The NRA announced on their Facebook page, “We are proud and excited to announce the new and improved NRA Women presented by Smith & Wesson Corp. Our mission is to expose the public to the female face of the NRA. Look for profiles featuring women in the shooting sports who are making their voices known coming soon!”
The channel features a variety of topic areas: ‘Armed and Fabulous’ is a collection of profiles of women and one teenage girl, who have already made a presence for themselves in the gun community while ‘New Energy’ looks at the fresh faces among the ranks of NRA women. The ‘Range Ready’ section offers a variety of tips and tactics in the categories of shooting, safety, hunting and competition. ‘Lifestyle’ sections centerpiece is ‘The Girl’s Guide to Guns with Natalie Foster’ along with recipes for wild game, and ‘Girls and Guns Night Out’ showcasing local leagues. The Women’s Leadership Forum introduces women of influence that defend Second Amendment freedoms and help secure the future of the NRA through philanthropic leadership. ‘Refuse to Be a Victim’ is dedicated to all the brave women who have defended themselves with a firearm and those who refuse to be a victim, featuring an armed woman of the week and resources for self-defense training.
On Guns.com’s first look, the channel does have much to offer, but still has a ways to go in terms of catering specifically to the needs of women. Granted, the website still is in the making and what is featured so far is quite impressive, but the Women’s Channel isn’t actually a new thing, as they had the same channel up and running last year for some time.
However, it is a breath of fresh air to see a lot of folks equating gun rights with women’s rights nowadays and it’s great to know that women are not alone in both the gun community and in the struggle for Second Amendment rights. By exploring the diversity of women gun owners, it helps to break certain stigmas associated with gun ownership. There is a whole market out there to be taken when it comes to catering to the uniqueness of female gun owners, as the needs and challenges presented compared with male gun owners are vastly different. A company or organization which genuinely explores those needs could be quite innovative, but even “women” is a much generalized category, as the needs of a single woman are going to be much different than the needs of a mother of three small children, as they will be yet more different than those of an elderly woman.
Some challenges to explore are well known like women’s clothing – think where do you carry concealed when wearing a sundress to the beach? But also we need to explore the needs of mothers – where do you carry concealed while carrying a baby in a wrap? Question the needs of senior citizens – how does a woman with a walker hold onto that walker while gripping a handgun and convincing her assailant that she means business? And of course, there’s the physical challenges women may face – how do you easily rack the slide on that .40 that your husband does so effortlessly? Also, while the gun rights community is always eager for new recruits, male or female, and the sport is certainly one that is fun, it is of imperative importance that the art of shooting be taken seriously. Being a gun owner is more than just a hobby, it is a responsibility.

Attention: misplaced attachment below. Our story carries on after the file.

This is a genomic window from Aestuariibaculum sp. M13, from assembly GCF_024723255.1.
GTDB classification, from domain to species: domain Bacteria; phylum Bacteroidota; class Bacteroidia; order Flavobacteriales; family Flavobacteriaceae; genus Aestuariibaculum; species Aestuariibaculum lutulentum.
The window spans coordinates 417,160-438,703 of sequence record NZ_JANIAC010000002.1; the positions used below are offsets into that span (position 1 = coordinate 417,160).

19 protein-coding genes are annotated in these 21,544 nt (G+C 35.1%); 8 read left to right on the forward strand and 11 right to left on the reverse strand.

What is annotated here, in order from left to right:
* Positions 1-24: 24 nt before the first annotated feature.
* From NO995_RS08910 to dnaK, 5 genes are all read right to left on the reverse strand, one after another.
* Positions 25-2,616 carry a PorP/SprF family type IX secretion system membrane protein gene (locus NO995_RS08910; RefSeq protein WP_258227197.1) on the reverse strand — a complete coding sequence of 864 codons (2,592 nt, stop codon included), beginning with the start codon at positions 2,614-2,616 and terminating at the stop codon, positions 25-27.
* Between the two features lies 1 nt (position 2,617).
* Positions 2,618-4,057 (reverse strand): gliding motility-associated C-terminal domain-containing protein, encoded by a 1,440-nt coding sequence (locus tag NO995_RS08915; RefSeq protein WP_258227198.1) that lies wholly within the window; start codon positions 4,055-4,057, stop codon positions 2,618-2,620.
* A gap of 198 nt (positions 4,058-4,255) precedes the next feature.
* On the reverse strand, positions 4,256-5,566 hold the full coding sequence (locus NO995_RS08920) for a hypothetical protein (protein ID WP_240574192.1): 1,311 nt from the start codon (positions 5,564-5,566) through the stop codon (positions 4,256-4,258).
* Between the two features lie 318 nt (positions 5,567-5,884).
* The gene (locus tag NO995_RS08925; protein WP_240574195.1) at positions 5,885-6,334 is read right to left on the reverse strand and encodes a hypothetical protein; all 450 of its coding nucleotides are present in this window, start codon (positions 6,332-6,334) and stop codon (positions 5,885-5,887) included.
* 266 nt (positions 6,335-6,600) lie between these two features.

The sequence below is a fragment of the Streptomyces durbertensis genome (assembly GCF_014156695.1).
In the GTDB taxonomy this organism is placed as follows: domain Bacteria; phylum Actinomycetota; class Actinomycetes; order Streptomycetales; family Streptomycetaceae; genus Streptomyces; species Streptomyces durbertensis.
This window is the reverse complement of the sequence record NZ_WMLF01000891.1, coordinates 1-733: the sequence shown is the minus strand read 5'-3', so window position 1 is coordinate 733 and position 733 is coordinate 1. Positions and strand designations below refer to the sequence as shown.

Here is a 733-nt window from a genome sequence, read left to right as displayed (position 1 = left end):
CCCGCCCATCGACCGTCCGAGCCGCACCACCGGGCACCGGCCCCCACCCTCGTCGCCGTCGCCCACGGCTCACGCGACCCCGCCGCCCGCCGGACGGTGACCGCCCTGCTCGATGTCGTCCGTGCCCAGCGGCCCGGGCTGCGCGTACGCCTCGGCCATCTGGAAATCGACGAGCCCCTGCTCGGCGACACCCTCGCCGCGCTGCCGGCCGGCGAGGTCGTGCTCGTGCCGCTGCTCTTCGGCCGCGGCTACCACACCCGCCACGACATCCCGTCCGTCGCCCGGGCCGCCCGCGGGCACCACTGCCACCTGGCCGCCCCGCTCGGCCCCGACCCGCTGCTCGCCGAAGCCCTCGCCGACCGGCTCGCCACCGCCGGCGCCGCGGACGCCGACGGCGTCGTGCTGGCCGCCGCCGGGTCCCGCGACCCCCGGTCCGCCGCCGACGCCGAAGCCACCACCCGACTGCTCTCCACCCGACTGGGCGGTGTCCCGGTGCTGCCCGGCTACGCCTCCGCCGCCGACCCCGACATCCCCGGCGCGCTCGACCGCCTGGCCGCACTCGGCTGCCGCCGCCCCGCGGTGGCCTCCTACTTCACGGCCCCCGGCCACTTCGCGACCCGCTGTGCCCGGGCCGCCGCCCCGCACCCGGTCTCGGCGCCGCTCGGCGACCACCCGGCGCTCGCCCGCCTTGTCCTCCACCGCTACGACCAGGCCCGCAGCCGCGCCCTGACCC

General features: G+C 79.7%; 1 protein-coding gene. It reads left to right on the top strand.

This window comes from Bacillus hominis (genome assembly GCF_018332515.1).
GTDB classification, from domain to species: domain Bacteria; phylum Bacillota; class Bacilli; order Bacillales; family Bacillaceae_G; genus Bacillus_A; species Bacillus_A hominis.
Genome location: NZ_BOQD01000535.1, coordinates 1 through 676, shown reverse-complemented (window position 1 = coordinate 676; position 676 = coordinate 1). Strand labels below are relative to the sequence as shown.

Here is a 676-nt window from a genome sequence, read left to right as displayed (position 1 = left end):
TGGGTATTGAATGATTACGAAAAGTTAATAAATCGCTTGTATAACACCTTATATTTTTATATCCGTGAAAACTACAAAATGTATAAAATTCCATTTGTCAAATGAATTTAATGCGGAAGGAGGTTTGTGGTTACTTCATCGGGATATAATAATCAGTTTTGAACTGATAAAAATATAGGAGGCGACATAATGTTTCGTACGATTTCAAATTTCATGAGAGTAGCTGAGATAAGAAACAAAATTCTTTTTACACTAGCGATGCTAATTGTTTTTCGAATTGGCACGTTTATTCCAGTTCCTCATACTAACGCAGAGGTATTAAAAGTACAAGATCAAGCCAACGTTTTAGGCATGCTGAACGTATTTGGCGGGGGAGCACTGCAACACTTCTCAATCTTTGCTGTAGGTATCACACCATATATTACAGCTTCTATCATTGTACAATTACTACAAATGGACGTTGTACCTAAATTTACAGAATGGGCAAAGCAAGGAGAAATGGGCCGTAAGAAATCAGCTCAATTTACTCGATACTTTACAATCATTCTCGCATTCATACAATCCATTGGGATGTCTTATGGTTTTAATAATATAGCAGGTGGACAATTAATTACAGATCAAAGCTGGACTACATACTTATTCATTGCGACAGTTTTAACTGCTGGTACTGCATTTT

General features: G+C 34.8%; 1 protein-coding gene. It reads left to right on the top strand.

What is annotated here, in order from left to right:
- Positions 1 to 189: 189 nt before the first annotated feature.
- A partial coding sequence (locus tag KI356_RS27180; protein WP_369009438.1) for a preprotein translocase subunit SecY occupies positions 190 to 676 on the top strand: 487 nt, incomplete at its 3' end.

The NRA has always held a special interest for females in the gun community, but their primary focus for the current movement seems to be on “New Energy”. While their efforts can certainly be both respected and appreciated, the message they seem to be sending in this woman’s opinion is a rather mixed one at best, especially when comparing the “New Energy” video with the trailer from last year’s launch of the same channel. The difference in the two videos is borderline disturbing.
The current video is filled with young, thin, attractive women, and while the video claims to show the diversity among female gun owners, it’s fairly undeniable that the video itself lacks diversity. The older video features a much more varied lineup of female gun owners and it’s hard not to question what kind of message is being sent when your promo shows only models.
And while fads will come and go with any hobby, the fad of “encouraging” girls to get into firearms with enticing toy-like guns and accessories coated in shades of pink and Hello Kitty has been going on for as long as we can remember and never been that big of a hit with serious gun owners. Choosing to own a handgun isn’t like choosing a new handbag and giving new shooters the false impression that it is, is troubling. Think about it this way: if the current fad is pink camouflage nail polish, and you make a mistake while applying your nails, nobody is going to care. It’s not going to make the evening news and nobody is likely to get hurt. However, if the current fad is to be a girl with a gun and you make a mistake handling it, that mistake can possibly have fatal consequences. Gun ownership is not something to be taken lightly, and it’s certainly not something to do to satisfy a need for attention. A firearm isn’t a fashion accessory.
Some still argue that the growing women’s movement isn’t really that big of a deal. Sure, it remains primarily a men’s interest area, and most likely will continue to be such, but there does seem to be more women who are stepping up to the plate of gun owner in recent months. Even here at Guns.com, our own demographics question the rise of the women’s movement in the gun community, as our Facebook page has an overwhelming 85 percent male base. Is it worth it for companies and organizations to focus their efforts on the 15 percent? I couldn’t say, as I’m a writer, not a marketing consultant. However, I can say that there are many ways that companies can grab the interests of women and appeal to the unique challenges they face as gun owners. And no, I don’t mean by handing me a pretty pink pistol.